So now, by understanding the job that needed to be done, the fast food company knew how the milkshake could do the job better. Make the shake thicker so it lasts longer. Add fruit bits so it’s more interesting during the drive. By understanding the job that the product is supposed to do, you end up growing the category. It’s not just milkshakes but taking share from bagels, donuts, etc. (Think about this: milkshakes were not even being considered a breakfast item when classic segmentation is applied!) The product is improved and the market is expanded by knowing all dimensions of the user experience (the ultimate user experience).
Professor Christensen's talk about his Milkshake experience is linked here:
Edward Koch was a beloved mayor of New York City, the quintessential New Yorker. One of his most enduring questions when encountering citizens in the public was “How’m I doing?” He’d pause to listen to the replies and then start talking. I used to see him in retirement sitting at a street cafe in Little Italy chatting and taking pictures with passers-by.
Product and Market Managers should learn to be like Ed Koch and reach out to customers to find out “how am I doing?”* You can’t just rely on sales and service for third party feedback about your products and the user experience. I followed the “Ed Koch” school of thinking to the extreme by regularly calling strategic and random customers from our installed base. (You can always take a break during each week to do this. No excuses.) Users were pleasantly surprised when someone from “Corporate” was willing to take time to call, thank them for their business, and just making sure that they were happy – without any hidden pretenses. Many times, I learned that they were happy but might have a question or was unaware of certain product functions which would have made their life easier – these were easily resolved with some instructions or a few product tips. There were some rare occasions where they were quietly unsatisfied but gave me the opportunity to make things right – I might create some software templates for free or give some training via a web meeting, They ended up as very happy customers who otherwise would have walked away in the future. Other times, they may have an issue with another business group and I would relay that information to the appropriate managers for corrective action.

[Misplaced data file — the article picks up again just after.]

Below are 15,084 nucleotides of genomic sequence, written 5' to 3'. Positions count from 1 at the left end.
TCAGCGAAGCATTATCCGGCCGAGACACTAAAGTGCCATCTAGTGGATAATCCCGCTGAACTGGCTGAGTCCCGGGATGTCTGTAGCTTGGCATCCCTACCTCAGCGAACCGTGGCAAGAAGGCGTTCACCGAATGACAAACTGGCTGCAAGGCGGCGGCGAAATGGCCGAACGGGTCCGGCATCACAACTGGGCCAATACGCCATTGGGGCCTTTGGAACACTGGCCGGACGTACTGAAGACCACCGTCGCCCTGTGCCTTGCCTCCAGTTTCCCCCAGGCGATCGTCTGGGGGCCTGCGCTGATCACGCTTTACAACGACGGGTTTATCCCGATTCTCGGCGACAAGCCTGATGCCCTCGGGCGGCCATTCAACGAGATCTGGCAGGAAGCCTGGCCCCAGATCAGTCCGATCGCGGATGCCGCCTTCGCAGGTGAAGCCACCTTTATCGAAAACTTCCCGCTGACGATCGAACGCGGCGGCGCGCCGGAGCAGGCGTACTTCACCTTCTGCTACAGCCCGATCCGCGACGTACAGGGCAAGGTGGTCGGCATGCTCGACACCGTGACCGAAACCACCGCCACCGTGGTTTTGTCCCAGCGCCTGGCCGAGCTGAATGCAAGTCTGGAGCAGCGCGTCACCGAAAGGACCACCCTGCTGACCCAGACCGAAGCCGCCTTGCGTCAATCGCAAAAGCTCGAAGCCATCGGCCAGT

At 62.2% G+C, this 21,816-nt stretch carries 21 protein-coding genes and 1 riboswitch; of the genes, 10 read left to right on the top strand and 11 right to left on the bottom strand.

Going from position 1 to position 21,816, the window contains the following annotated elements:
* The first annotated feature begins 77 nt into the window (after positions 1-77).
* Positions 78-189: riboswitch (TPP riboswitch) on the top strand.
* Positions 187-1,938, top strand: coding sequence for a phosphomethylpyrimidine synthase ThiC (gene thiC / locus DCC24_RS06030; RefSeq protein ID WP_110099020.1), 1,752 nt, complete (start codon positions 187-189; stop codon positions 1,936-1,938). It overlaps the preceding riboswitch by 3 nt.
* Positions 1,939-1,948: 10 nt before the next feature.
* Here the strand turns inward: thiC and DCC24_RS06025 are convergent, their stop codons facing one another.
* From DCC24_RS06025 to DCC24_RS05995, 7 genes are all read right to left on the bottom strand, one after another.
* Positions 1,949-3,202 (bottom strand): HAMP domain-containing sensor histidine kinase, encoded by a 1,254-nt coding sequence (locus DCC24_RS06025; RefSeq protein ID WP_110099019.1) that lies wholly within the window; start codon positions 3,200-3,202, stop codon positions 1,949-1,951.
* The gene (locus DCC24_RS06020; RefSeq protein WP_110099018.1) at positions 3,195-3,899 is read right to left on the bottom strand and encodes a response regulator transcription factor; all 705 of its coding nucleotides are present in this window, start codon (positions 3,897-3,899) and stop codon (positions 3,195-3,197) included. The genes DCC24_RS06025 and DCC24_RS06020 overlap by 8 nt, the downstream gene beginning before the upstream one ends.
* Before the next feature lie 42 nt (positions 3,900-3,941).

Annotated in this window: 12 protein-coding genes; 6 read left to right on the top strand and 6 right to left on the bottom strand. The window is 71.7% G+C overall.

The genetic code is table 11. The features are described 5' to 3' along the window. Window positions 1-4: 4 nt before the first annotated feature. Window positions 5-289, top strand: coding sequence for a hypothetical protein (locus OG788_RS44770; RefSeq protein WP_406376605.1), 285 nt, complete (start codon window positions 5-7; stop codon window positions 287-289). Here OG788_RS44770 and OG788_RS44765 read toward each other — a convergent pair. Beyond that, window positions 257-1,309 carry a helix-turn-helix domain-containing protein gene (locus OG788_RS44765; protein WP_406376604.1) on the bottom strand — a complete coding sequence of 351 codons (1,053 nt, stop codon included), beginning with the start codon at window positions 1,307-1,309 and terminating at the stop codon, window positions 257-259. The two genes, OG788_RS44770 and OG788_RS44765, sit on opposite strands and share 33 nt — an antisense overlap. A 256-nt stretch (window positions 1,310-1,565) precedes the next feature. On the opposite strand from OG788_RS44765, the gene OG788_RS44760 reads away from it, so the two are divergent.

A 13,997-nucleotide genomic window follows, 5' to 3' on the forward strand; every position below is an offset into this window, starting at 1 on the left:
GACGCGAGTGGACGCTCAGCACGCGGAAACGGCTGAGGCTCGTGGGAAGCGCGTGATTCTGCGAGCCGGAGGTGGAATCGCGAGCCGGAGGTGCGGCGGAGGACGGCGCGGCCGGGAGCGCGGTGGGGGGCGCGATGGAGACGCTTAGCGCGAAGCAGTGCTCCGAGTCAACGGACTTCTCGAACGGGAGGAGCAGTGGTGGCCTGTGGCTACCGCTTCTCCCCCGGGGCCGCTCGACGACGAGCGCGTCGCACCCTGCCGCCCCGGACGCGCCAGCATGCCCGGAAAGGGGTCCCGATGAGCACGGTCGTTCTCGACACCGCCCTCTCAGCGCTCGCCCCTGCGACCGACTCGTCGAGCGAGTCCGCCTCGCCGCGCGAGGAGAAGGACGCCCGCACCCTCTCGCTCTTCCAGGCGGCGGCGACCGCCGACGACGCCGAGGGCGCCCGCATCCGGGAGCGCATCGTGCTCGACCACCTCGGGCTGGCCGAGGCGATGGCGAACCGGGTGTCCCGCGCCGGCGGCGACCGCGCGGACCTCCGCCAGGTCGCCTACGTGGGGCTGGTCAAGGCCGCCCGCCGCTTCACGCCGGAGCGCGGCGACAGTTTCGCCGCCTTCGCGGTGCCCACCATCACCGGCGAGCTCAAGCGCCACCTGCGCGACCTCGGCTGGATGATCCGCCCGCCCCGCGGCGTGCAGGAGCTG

What did I get in return? A personal connection and opportunity to learn directly from users about what they liked, had difficulty with, how they used the products in real life, feedback on what they would like to see in future revisions, a pulse on their business and market, as well as business referrals and customer references. I would connect with over 100 customers in this very efficient and non-obtrusive manner each year. I call that a win-win!
* I feel that every manager and every person can do a reality check with this method. It may not be with customers but with your staff, Sometimes, the "Emperor has no clothes" but those closest to him won't tell the truth.
Frank Lio is a Product Manager, Strategist, and Change Agent in the Hi-Tech industry. His growing track record of successes include creating 3 winning software products, leading nationwide seminars, and turning around a failing business unit. He is currently serving a dual role as Product Manager and Business Team Support Manager at Instron ITW.